Veteran tax activist Don McIntire invited Jasun Wurster last week to his self-described meeting of "conservative crazies," because he wanted his cronies to hear a battle plan from the chief petitioner of the group trying to recall Mayor Sam Adams.
As Wurster's Recall Sam Adams Committee filed its paperwork Tuesday to begin gathering the 32,183 valid signatures needed to put a recall on the ballot, most political observers say the group faces long odds. Historically and logistically, no Portland official has been recalled since 1952. And this latest recall bid is short on cash.
But for one night last week at the Shilo Inn at the Portland Airport, McIntire's Executive Club was all ears as Wurster spent about 30 minutes outlining his plan.
"It is all about reclaiming democracy," Wurster told the crowd of about 70 people in the hotel conference room.
McIntire, who made his name starting in the 1990s with tax-limiting Measure 5 and the Taxpayer Association of Oregon, invited Wurster to speak at his club's monthly meeting after he attended the recall's organizational kickoff event May 14 at Nick's Famous Coney Island.
Wurster, a bicycle-riding environmentalist, tried to find common ground with McIntire's conservative pals, who gather each month to gab about politics before retiring to the hotel's cigar room to smoke stogies and sip bourbon.
It's a tricky balance for Wurster, who worked last year on Amanda Fritz's successful City Council campaign. Any close identification with groups like McIntire's could be poison for progressives who may want Adams gone but recoil at the prospect of making common cause with east Multnomah County conservatives and regular Portland-bashers like those in the Executive Club.
The slogan of Wurster's pitch could be reduced to "different groups, one recall."
"[Adams] no longer represents Portland," Wurster said. "He can't bring everyone together."
Since the recall's organizational kickoff eight weeks ago, much has happened in the saga of Adams, his affair with Beau Breedlove in 2005 and the lies Adams told to cover it up.
On June 22, Attorney General John Kroger released his investigative report, concluding after 5 1/2 months there was insufficient evidence to prosecute Adams, though earlier drafts of that report raised doubts about Adams' veracity and cooperation with investigators.
And last week, Breedlove told KGW that Adams and his attorneys swayed him to make a statement omitting he and Adams had kissed in a City Hall restroom before Breedlove turned 18. Breedlove also told the TV station he's angry at the mayor for leaving him to look like the liar by saying he never kissed Breedlove before Breedlove was 18. (Wurster says he won't ask Breedlove to participate in the recall effort.)
Wurster's group aims to gather 50,000 signatures over the 90-day collection period to leave enough cushion to attain the required 32,183 valid signatures of registered Portland voters.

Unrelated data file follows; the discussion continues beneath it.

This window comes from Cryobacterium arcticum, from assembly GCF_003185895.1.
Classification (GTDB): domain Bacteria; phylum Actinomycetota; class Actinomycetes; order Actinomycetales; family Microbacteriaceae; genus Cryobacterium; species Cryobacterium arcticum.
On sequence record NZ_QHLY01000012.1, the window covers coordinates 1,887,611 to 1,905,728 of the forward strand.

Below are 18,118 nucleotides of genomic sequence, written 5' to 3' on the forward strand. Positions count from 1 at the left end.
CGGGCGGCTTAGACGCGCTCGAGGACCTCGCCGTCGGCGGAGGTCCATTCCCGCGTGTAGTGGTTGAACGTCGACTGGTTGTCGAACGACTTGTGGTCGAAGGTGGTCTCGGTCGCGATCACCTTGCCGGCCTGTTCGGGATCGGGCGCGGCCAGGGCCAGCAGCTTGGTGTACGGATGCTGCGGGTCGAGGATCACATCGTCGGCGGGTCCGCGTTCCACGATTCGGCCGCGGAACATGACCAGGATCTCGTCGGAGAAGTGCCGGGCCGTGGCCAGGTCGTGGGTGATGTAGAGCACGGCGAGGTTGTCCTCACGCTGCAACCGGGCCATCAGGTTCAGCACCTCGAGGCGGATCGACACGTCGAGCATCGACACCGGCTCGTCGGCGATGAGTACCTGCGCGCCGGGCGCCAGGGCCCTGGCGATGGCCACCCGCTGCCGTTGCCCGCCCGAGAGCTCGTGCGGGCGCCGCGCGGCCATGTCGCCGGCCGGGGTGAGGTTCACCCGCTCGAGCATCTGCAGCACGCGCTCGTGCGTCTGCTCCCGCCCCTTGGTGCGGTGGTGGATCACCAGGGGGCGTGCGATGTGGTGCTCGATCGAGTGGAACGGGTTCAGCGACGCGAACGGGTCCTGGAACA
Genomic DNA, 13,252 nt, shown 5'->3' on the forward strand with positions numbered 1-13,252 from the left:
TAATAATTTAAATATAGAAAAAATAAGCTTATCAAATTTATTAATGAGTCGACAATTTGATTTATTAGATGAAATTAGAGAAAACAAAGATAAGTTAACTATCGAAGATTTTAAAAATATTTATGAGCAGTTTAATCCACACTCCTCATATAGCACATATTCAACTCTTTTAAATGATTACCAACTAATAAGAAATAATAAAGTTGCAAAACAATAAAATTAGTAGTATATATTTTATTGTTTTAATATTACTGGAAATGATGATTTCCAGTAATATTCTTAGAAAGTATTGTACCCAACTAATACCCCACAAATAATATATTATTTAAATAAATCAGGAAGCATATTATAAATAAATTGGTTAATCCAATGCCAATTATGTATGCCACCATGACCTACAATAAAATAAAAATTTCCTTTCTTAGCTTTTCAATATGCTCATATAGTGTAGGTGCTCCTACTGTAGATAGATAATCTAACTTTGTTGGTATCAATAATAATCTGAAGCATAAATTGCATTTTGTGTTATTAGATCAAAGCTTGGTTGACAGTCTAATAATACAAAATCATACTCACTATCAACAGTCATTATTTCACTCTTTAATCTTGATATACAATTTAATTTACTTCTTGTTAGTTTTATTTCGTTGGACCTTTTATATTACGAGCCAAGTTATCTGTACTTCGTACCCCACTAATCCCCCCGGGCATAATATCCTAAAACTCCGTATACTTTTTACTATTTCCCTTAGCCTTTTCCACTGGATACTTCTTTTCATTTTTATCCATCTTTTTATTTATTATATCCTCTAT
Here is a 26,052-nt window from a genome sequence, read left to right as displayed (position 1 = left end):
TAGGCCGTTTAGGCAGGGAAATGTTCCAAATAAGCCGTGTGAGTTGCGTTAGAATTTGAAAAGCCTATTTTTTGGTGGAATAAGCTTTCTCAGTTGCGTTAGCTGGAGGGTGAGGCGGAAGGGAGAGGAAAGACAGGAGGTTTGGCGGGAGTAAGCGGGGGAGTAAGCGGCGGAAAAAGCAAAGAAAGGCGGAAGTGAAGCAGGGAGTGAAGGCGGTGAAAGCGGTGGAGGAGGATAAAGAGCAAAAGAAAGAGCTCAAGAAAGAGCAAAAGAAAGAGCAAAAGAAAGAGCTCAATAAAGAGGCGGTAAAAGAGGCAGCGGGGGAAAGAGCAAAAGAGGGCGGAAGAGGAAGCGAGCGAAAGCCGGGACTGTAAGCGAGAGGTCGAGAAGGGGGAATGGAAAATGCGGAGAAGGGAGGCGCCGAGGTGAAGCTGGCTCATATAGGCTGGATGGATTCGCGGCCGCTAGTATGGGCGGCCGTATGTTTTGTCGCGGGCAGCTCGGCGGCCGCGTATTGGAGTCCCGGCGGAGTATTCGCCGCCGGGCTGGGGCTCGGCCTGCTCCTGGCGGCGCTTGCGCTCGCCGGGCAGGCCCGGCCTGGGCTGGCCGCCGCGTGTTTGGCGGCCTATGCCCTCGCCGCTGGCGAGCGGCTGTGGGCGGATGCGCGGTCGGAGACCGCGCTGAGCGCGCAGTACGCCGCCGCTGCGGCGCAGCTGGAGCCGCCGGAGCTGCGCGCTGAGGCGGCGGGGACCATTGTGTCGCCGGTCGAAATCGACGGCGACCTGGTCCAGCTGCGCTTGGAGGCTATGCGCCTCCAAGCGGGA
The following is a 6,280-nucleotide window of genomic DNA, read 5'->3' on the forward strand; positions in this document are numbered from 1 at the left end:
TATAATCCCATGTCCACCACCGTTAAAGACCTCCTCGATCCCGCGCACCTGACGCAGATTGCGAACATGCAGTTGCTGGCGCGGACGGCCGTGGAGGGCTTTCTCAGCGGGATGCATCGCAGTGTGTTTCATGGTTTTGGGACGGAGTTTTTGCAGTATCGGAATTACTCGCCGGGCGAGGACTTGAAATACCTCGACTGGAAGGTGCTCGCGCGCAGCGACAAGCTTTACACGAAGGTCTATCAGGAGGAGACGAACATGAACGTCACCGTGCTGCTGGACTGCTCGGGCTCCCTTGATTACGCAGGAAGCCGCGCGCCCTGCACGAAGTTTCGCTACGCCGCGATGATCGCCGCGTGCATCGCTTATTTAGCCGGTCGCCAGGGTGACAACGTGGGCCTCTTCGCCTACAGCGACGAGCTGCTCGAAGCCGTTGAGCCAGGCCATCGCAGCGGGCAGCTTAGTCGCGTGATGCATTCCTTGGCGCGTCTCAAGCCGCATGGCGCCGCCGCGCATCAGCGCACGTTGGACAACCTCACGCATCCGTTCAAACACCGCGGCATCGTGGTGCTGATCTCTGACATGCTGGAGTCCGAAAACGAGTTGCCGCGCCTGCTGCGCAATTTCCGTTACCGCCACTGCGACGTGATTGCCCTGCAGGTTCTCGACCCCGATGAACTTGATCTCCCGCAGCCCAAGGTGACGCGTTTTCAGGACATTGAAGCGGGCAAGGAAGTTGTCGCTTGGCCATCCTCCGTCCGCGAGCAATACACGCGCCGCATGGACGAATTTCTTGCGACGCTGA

Wurster told last week's gathering that donor anonymity is a priority given the mayor's notoriously long memory. The plan is to keep individual donations under $100 so contributors' identities may remain secret, though ultimately the petition signatures will be public.
Still, the group has raised only about $3,000—well short of the $25,000 Wurster estimates is needed to verify the authenticity of signatures by sending follow-up postcards to petition signers.
Wurster also appears to be short of the number of volunteers he thinks he'll need. He figures 50,000 signatures is doable if 2,000 volunteers get 25 signatures apiece. Problem is, he has a little more than 600 volunteers registered online. Wurster acknowledges a math gap, but is optimistic there will be a surge of volunteers.
According to former city auditor Jewel Lansing's 2003 book, Portland: People, Politics and Power, 1851-2001, no recall effort has been successful in Portland since voters recalled Jake Bennett 57 years ago from the City Council for reasons that included being "discourteous, abusive, uncouth, insulting, with personal scandalous attacks, insults, ridicule and abuse toward respectable citizens."
Wurster remains undaunted by the historical and organizational hurdles.
"People ask if I'm naive or just idealistic," Wurster told WW. "I am idealistic. But, I'm not going to back down."
So, what does a 70-year-old political warhorse like McIntire think of Wurster's chances to collect 358 valid signatures a day over the course of the 90-day signature-gathering window?
"The meeting didn't change my original impression," McIntire says. "I think Wurster is a thoughtful young guy, but I don't know how hard of a worker he is. And this is going to take a lot of work."
Two recall efforts failed in 2003 against then-Mayor Vera Katz, who at the time employed Adams as her chief of staff.